Up a Country Lane. December 29, 2018.
As I look ahead to the coming year, I am excited about a new exhibit being organized at the Fremont County Historical Society to tell the story of lost towns. One of them is Knox, three miles west of Sidney.
Knox is very dear to our family. Just up the Bluff Road from the site of the small community is the farm that Thomas Birkby settled in 1865. When he was a pre-schooler, my husband Robert lived in Knox. Much of his love for the outdoors came from that early childhood exploring the bluffs above the town.
I wrote about Knox in a 1995 Up A Country Lane column telling how the Council Bluffs to St. Joseph, Missouri, stage coach came through the area before there was a town. So did pioneers traveling west, including those in 1849 heading for California in search of gold, and settlers who came up the Missouri River. A branch of the Underground Railroad ran nearby as a pathway for slaves escaping from southern states to reach freedom in the north.
Beginning in 1848 with the Methodist Episcopal Church, a number of congregations were formed in and near Knox. Robert’s great grandfather Thomas Birkby gave land for one church. His great grandfather Virginius Jobe served as brick mason to construct another.
Pioneer James Knox arrived in 1855 to make his home in the place then called Lick Skillet. Thirty years later, he applied to the United States government to establish a post office there. The approval letter was addressed to “James Knox - Knox, Iowa,” and thus the town was named.
A small store was at the center of Knox. One of its owners was Frank Birkby, Robert’s grandfather, who served as both storekeeper and postmaster as early as 1903.
The wooden store was eventually replaced by one constructed of concrete blocks. It served the neighborhood until 1961. With the construction of Interstate 29 bypassing Knox to the west, the little town has all but evaporated.
Some years ago I wanted to give Robert a scale model of the 1903 store his grandfather had owned. We had a photograph of the store from that time. I took it to a miniatures dealer in Omaha who built dollhouses and asked if a replica of the store could be made. By Christmas, it was done and I could give it to Robert as his gift.
Robert and I had a good time finding dollhouse-sized furniture for the store. I found a little pot bellied stove to go against the back wall of the store. We also tracked down small boxes of vegetables, fruits, canned goods, and other items that would have been sold at the time.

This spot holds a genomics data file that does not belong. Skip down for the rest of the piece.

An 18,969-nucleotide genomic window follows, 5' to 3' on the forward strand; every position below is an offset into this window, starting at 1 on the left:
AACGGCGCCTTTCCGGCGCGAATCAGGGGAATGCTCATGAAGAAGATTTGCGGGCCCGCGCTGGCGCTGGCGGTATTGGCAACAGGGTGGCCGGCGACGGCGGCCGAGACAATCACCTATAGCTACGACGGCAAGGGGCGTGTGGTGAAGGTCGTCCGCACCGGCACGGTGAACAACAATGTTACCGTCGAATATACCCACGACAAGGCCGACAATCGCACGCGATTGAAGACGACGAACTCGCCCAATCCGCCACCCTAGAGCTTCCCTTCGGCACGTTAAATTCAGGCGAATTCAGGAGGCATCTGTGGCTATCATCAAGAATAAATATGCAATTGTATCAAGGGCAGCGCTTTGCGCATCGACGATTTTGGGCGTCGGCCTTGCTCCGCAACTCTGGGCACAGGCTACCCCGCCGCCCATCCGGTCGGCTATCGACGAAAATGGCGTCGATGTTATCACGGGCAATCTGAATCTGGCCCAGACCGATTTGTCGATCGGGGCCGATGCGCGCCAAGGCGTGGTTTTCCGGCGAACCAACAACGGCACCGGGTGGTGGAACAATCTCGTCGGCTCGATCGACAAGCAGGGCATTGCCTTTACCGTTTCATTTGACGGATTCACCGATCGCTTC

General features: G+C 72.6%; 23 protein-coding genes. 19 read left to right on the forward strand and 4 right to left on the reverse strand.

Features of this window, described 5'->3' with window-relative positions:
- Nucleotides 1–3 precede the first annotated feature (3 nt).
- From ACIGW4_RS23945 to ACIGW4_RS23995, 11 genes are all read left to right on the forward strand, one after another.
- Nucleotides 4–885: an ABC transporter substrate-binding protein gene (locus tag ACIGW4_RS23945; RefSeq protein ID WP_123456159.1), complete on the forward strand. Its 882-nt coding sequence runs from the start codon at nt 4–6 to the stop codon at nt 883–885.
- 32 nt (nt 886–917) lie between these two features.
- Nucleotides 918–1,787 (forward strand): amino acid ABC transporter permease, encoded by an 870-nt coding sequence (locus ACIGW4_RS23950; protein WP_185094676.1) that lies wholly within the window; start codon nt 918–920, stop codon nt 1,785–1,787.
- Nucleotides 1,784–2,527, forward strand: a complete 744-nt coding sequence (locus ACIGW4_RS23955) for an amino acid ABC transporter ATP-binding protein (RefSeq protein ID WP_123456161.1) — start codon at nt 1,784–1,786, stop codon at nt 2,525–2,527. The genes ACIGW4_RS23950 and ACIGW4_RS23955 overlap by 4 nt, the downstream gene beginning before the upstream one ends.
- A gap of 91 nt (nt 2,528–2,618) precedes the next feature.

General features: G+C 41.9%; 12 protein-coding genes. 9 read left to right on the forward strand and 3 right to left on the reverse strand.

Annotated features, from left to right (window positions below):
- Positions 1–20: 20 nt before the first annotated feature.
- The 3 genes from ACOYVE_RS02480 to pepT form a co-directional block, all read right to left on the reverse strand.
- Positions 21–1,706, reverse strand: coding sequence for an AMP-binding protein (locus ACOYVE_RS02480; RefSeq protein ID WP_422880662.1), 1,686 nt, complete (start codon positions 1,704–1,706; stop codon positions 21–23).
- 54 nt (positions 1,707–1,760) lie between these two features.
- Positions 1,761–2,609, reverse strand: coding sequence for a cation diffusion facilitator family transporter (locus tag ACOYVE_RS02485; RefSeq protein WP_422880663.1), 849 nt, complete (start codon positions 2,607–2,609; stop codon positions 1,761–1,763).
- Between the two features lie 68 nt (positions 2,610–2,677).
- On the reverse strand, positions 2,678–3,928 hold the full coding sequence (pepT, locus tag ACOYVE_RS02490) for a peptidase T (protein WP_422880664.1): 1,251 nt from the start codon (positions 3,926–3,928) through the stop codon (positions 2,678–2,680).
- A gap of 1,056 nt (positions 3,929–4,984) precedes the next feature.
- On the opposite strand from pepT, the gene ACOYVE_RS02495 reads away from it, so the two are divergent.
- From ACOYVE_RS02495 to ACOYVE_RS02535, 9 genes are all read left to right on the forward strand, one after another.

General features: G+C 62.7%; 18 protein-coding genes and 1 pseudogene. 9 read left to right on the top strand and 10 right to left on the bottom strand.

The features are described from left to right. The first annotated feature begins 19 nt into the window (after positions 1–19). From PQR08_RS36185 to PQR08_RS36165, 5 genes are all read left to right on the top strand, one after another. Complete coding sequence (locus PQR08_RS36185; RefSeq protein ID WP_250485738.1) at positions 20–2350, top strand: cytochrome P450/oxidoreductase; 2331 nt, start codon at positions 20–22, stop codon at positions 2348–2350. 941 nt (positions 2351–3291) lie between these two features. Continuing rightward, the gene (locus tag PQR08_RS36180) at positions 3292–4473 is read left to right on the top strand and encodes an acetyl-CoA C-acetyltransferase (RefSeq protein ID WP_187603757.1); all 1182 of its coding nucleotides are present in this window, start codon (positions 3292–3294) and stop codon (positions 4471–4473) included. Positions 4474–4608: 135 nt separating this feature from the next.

I found a store clerk that I imagined looked just like Frank Birkby. He was about four inches high and the right scale for the model store. Soon I had him dressed in pants, a shirt, and a vest from the era that Frank would have been behind the counter.
Something I could not recreate for the store was the landscape of Knox. The photograph we have was taken from across Cooper Creek and shows the steep rise of the bluffs behind Knox.
I also couldn’t show Big Spring, a water source just south of Knox. It was mentioned in 1820 by Dr. David Meriwether as he was traveling to an army encampment near Omaha. “We came to a spring running into the lake and looking across the frozen pond we saw a gang of elk standing under a protective bank only a few yards from us,” he wrote.
Through the decades, Big Spring and the lake would become places of interest and locations for picnics, swimming, and baptisms by immersion.
Eventually a farmer who owned the surrounding land tamed the spring by running its waters into a building to cool milk. A pipe coming out of the building carried the water to a small cement tank. The farmer also drained the lake to create more cropland.
During family hikes in the bluffs, Robert often stopped by the spring so that his children could have a sip and hear again the story of how their ancestors had drunk those same waters. He would also walk with them to the top of the bluffs behind Knox. He wanted his sons to feel the same love of the land that he had developed there.
I’m giving the model of the Knox store to the Historical Society so it can be enjoyed by anyone visiting the museum. Perhaps it will help others learn more about Fremont County’s lost towns and the legacy they have given us.
A very quick and easy treat can be made with Peanut Butter Balls. It is a recipe that can be fun to make with young children helping out.
Peanut Butter Balls
1 1/2 cup creamy peanut butter
2 cups powdered sugar
1 stick butter
3 cups Rice Krispies
1 package chocolate almond bark
Cream together first three ingredients and add Rice Krispies. Make into balls of desired size. Melt the chocolate almond bark. Roll balls in chocolate and place on wax paper to harden.